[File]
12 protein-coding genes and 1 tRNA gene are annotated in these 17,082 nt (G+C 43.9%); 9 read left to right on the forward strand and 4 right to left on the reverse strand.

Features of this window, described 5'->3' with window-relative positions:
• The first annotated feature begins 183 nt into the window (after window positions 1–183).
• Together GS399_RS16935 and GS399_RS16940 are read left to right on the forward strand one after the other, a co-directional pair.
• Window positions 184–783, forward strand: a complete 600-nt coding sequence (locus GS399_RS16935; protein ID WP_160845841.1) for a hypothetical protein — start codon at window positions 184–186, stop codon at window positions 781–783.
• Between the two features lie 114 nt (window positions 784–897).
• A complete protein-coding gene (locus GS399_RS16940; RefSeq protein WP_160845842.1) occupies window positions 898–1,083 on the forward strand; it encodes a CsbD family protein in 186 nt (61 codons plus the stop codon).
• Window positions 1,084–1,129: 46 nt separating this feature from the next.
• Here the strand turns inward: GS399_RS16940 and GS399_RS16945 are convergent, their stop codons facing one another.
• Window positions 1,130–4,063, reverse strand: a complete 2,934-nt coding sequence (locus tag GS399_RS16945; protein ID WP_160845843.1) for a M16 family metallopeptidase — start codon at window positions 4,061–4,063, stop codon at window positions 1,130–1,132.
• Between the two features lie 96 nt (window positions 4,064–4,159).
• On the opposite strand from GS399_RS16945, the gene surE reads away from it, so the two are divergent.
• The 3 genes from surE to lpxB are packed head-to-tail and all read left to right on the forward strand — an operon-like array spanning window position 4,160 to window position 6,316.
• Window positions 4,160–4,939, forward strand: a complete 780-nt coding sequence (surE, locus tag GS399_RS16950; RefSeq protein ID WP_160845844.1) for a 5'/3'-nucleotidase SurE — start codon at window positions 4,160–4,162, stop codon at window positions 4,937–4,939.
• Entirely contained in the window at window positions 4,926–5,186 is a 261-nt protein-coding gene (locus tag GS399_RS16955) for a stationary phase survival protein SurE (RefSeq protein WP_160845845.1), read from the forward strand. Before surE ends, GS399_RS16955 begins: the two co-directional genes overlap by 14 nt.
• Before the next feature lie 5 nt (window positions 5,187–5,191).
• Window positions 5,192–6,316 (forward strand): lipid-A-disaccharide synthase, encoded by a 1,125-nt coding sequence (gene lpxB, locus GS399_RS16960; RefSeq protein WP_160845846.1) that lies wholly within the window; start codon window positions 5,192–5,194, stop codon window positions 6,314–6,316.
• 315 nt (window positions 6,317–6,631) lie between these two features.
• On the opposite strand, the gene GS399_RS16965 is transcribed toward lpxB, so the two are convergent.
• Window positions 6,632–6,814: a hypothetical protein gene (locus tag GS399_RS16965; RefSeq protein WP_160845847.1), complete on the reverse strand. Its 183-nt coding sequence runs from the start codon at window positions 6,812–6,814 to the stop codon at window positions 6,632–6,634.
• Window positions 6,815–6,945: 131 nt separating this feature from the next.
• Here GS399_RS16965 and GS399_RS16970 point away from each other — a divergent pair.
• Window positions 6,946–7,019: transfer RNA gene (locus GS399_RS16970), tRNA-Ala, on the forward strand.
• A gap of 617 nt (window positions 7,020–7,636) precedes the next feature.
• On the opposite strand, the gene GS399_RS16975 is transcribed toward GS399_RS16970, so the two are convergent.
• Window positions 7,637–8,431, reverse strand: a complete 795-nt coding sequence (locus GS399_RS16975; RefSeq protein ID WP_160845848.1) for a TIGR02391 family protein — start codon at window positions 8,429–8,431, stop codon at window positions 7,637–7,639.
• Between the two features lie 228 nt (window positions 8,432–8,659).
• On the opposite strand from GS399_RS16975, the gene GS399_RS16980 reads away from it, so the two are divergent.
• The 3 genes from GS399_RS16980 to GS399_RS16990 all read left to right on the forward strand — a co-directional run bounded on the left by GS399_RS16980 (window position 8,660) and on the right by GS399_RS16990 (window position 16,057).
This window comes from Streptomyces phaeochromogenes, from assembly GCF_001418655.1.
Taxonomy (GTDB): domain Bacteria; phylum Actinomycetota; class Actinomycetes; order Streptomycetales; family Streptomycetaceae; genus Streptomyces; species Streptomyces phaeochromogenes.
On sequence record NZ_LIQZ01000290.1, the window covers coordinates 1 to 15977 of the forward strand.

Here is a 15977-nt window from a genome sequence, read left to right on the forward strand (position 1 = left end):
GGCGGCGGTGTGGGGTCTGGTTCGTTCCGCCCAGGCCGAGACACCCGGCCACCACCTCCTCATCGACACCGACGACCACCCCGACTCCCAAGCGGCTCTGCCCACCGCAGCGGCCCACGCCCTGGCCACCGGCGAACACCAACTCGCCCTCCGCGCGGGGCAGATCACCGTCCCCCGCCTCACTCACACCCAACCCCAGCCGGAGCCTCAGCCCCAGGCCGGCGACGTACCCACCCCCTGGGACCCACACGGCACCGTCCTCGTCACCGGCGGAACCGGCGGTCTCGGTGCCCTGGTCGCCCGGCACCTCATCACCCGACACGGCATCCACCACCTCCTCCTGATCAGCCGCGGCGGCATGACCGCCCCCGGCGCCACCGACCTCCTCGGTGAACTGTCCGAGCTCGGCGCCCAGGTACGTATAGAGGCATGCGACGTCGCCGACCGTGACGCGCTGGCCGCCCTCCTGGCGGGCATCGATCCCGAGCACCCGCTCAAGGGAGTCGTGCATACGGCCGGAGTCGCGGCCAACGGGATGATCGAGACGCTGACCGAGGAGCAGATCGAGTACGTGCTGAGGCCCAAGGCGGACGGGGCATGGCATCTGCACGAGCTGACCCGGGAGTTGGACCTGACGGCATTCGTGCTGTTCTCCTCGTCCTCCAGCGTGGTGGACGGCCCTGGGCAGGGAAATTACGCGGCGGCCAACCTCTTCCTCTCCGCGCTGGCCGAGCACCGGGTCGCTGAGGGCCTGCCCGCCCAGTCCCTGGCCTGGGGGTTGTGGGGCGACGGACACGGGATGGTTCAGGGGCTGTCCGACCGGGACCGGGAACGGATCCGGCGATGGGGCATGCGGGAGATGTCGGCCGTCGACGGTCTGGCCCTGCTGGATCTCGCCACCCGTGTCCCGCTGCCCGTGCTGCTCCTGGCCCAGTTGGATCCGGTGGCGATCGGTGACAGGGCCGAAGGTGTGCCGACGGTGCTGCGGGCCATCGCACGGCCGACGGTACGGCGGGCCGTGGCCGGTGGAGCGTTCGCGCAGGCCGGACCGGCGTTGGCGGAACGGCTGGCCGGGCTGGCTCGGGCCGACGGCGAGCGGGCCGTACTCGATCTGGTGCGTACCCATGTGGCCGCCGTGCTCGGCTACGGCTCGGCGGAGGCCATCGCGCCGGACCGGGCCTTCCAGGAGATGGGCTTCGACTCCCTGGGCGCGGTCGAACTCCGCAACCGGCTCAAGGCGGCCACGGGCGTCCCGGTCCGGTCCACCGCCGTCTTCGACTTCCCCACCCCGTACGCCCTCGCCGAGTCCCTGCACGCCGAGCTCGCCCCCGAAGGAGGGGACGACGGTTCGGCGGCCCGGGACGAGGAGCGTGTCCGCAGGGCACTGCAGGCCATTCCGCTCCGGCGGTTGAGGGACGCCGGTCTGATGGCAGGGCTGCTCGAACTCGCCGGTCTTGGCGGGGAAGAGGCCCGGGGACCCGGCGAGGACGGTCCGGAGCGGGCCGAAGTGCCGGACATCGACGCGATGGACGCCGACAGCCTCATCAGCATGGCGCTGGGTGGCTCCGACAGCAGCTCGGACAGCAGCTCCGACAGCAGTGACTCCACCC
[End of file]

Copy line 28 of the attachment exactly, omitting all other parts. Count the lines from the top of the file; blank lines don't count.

• On the opposite strand from GS399_RS16975, the gene GS399_RS16980 reads away from it, so the two are divergent.